OWLS HEAD, Maine — Sitting next to the two broken-down trailers that have served as the Knox County Regional Airport terminal for nearly two decades is a stunning two-story building with huge windows and a rusty-red shingled roof.
It has taken 10 months and $4 million to complete, but the new 10,000-square-foot facility will finally greet customers beginning Friday morning.
People who work in the airport say the new terminal will be safer, energy efficient and a better way to welcome visitors to the coast.
On Tuesday, construction crews were finishing up detail work and polishing the new Deer Isle granite counters. The building will remain a bit barren since the furniture won’t be in for a few weeks and no vendors have signed on yet to run the restaurant, gift shop or car-rental counter spaces, but all will come in time, according to airport manager Jeffrey Northgraves.
People flying out now wait in line to go into a 6-foot-by-5-foot room with three security officers. They get scanned and then must wait in a single-wide trailer, which employees say gets chilly in the winter because it is so drafty. If customers forget to use the restroom before arriving and being cleared, they have to wait until Boston for relief because there is no facility in the waiting area.
People flying in now step off the plane onto the runway, grab their bags from outdoor shelves and then step into the trailer, which has duct-taped walls.
“It’s the first thing they see in Maine,” Northgraves said, adding that the new facility would allow the airport to “really welcome” visitors.
About 15,000 customers fly out of the airport every year.
They now will check in at the granite counter before walking along carpeted floors to a white-walled hallway to be screened for security. They then will wait in a large, open room with views of the forest and the planes. When visitors fly into the airport, they will be able to retrieve their baggage from a heated area inside. Customers will have wireless Internet access and be able to watch big-screen TVs in the new facility.
The airport’s assigned sheriff’s deputy, Stephen Mazzeo, said the new terminal would be safer.
“It can’t possibly be less safe [than the trailers],” Mazzeo said. “The equipment will be upgraded — the parking lot’s only light went out every 15 seconds.”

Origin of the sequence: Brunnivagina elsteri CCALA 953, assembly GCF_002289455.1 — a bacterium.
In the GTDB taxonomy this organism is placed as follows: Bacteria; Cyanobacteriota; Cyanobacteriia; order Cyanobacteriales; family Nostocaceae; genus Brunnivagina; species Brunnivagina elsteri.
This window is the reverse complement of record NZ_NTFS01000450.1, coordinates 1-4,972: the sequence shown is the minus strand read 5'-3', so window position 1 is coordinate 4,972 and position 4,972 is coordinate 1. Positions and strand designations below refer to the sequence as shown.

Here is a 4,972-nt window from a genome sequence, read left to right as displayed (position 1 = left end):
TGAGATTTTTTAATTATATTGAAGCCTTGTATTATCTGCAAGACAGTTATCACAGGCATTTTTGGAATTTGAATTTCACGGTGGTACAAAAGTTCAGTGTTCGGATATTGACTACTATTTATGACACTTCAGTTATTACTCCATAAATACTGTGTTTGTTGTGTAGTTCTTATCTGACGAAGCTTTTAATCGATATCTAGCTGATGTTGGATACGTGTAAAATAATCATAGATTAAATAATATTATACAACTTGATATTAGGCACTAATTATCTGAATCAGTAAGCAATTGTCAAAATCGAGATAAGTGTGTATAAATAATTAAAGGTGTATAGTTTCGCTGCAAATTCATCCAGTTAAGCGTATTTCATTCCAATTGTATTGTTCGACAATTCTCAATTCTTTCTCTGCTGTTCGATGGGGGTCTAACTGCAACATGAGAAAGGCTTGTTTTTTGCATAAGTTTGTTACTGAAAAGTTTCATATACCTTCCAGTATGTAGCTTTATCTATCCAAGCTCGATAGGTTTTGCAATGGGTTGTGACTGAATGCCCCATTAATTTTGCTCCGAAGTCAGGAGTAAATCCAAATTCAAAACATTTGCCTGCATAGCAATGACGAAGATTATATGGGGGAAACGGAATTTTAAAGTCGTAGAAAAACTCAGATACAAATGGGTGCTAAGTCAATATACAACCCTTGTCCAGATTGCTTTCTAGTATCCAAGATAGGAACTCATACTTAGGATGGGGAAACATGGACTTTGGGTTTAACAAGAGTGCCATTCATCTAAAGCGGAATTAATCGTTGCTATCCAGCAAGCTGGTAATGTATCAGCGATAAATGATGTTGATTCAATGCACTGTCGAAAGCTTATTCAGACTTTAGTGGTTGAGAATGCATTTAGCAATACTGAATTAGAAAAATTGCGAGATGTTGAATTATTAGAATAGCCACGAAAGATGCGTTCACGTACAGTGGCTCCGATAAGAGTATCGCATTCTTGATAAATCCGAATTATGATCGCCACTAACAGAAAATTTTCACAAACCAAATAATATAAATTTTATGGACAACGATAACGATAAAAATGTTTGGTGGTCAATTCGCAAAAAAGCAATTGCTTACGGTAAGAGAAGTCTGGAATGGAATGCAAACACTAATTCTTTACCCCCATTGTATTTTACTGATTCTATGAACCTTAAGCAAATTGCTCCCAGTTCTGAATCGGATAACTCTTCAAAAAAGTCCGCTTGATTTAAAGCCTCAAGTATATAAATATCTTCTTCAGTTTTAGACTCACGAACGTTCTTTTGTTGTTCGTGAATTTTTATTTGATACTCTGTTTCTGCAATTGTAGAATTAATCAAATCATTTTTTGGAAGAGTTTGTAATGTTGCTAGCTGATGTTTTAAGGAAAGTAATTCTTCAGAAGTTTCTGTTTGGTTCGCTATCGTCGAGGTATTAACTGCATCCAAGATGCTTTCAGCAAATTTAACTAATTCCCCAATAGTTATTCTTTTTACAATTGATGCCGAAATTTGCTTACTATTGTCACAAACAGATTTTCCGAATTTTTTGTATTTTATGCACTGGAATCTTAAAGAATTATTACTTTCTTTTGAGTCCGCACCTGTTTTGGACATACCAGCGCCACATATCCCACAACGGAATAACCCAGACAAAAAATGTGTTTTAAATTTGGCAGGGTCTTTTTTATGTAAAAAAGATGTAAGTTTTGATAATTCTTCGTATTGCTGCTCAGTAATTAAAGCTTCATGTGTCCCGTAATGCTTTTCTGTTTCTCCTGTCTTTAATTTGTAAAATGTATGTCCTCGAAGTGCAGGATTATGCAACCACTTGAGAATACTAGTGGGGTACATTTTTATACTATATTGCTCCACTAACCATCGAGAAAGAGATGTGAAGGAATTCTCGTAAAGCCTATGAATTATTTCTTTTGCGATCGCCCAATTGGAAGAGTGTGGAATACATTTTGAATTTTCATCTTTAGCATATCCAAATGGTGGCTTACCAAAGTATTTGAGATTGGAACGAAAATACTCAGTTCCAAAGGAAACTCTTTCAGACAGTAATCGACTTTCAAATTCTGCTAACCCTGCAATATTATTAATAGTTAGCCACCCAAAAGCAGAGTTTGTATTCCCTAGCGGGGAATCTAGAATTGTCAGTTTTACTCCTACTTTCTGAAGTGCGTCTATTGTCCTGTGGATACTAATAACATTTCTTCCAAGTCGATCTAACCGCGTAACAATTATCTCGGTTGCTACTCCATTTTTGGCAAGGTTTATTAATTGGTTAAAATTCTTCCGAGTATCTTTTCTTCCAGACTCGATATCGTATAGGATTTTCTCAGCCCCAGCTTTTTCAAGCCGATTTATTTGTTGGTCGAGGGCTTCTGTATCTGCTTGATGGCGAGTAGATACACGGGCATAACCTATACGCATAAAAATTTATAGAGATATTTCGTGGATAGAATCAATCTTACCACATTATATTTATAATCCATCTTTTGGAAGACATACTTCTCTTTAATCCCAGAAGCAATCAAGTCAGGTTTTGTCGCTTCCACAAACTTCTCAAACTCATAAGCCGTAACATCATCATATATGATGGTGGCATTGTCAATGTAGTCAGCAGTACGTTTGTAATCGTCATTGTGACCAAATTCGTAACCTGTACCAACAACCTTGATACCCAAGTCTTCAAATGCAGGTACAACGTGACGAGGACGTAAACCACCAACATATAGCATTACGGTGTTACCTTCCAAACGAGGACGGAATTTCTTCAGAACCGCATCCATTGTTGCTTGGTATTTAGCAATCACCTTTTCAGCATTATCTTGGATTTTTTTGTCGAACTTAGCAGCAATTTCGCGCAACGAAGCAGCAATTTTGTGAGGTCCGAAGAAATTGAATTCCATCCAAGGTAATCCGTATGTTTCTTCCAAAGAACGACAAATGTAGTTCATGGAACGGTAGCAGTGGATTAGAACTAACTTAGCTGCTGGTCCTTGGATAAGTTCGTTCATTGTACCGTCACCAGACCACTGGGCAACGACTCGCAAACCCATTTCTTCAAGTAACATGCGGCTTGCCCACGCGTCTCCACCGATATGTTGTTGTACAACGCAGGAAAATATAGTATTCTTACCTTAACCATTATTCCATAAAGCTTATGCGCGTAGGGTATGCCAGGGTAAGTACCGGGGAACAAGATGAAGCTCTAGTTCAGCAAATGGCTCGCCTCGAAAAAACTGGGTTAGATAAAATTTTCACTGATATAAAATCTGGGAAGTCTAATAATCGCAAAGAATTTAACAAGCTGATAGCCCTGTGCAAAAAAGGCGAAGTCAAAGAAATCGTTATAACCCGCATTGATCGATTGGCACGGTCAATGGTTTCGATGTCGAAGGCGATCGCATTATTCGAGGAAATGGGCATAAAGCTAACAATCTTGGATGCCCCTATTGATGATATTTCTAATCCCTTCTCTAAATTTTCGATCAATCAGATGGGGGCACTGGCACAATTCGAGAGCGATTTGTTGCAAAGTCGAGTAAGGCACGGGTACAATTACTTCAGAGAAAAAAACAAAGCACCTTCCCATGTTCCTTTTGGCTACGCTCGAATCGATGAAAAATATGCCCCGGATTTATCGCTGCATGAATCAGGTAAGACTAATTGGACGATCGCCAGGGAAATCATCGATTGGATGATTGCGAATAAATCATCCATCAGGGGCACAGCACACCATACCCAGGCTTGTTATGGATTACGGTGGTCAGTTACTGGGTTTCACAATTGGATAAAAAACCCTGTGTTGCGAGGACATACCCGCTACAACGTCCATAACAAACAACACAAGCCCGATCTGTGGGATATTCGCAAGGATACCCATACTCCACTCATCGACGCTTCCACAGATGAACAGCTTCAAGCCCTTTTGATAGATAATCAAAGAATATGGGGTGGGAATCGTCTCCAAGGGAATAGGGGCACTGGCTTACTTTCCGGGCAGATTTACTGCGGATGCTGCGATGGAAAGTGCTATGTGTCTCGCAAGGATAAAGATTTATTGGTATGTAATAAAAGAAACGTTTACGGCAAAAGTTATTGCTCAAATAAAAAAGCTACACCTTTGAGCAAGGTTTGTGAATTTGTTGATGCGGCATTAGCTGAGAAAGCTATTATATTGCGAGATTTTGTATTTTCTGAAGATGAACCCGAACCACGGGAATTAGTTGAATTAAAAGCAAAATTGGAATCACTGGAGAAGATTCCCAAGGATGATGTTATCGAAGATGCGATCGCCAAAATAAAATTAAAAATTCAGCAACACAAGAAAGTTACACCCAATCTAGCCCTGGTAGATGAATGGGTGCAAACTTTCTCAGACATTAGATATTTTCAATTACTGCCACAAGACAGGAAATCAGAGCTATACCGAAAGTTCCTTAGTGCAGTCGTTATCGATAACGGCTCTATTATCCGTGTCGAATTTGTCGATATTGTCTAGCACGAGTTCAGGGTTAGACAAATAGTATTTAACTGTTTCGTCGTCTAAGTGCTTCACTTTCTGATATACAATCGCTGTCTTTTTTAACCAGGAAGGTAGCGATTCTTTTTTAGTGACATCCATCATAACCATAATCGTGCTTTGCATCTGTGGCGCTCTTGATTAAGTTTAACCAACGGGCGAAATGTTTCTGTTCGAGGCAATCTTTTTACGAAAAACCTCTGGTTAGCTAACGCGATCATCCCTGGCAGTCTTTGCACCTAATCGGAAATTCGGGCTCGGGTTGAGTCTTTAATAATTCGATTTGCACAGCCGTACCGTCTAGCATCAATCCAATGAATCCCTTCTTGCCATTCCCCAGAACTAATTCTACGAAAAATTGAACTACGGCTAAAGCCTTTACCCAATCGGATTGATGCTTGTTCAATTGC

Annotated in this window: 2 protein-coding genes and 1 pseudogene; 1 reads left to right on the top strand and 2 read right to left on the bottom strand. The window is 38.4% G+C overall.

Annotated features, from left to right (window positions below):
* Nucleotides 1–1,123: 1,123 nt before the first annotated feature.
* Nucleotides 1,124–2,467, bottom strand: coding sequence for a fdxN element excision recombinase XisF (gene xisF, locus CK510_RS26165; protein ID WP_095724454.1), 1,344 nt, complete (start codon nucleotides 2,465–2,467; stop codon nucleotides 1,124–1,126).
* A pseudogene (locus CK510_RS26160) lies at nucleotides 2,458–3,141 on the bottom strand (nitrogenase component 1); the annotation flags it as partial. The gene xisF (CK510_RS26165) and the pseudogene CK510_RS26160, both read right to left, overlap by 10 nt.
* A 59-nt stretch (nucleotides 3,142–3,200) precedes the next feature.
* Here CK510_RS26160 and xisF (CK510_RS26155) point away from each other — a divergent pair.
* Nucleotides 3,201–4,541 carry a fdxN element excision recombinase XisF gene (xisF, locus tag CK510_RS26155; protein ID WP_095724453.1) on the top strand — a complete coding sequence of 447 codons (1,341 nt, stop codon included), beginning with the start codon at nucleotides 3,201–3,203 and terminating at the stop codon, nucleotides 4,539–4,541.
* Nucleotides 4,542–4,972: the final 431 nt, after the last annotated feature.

Mazzeo said the newly paved parking lot will be well-lit and people won’t trip over their luggage.
Northgraves said the new building was designed to feel like Maine.
“It’s all reminiscent of a pier or the breakwater. It screams at you that you’re in Maine,” he said as he pointed to brown tiled murals, blocky brown and black floors and wood details against white and blue walls.
Northgraves hopes local residents will stop in and have tea at a table in the cafe area while they use the wireless Internet access and watch planes fly in and out.
Kim Stone, who works as the supervisor of Cape Air, the only airline carrier at the county airport, said the move is exciting and necessary.
“There’s mixed feelings about why we need something so big, but we’ve outgrown this,” Stone said. She said the airport handled 885 passengers in September alone.
“It doesn’t sound like a lot, but for a little airport that does three flights a day, that’s a lot,” Stone said.
Northgraves expects the numbers to keep growing and said the new terminal will allow for that growth. Plus, he said, the trailers were supposed to be temporary when they were installed 15 or 20 years ago.
“We had to replace that,” he said, pointing at the double-wide. “No if, ands or buts.”
According to Northgraves, the project cost Knox County about $60,000. All of that was taken from a surplus. The rest of the $4 million came from a grant from the Federal Aviation Administration. The grant uses only aviation-generated taxes, not income-based taxes, Northgraves said.
Northgraves said he is trying to sell the trailers, but no one has bitten yet.
“Make me an offer.”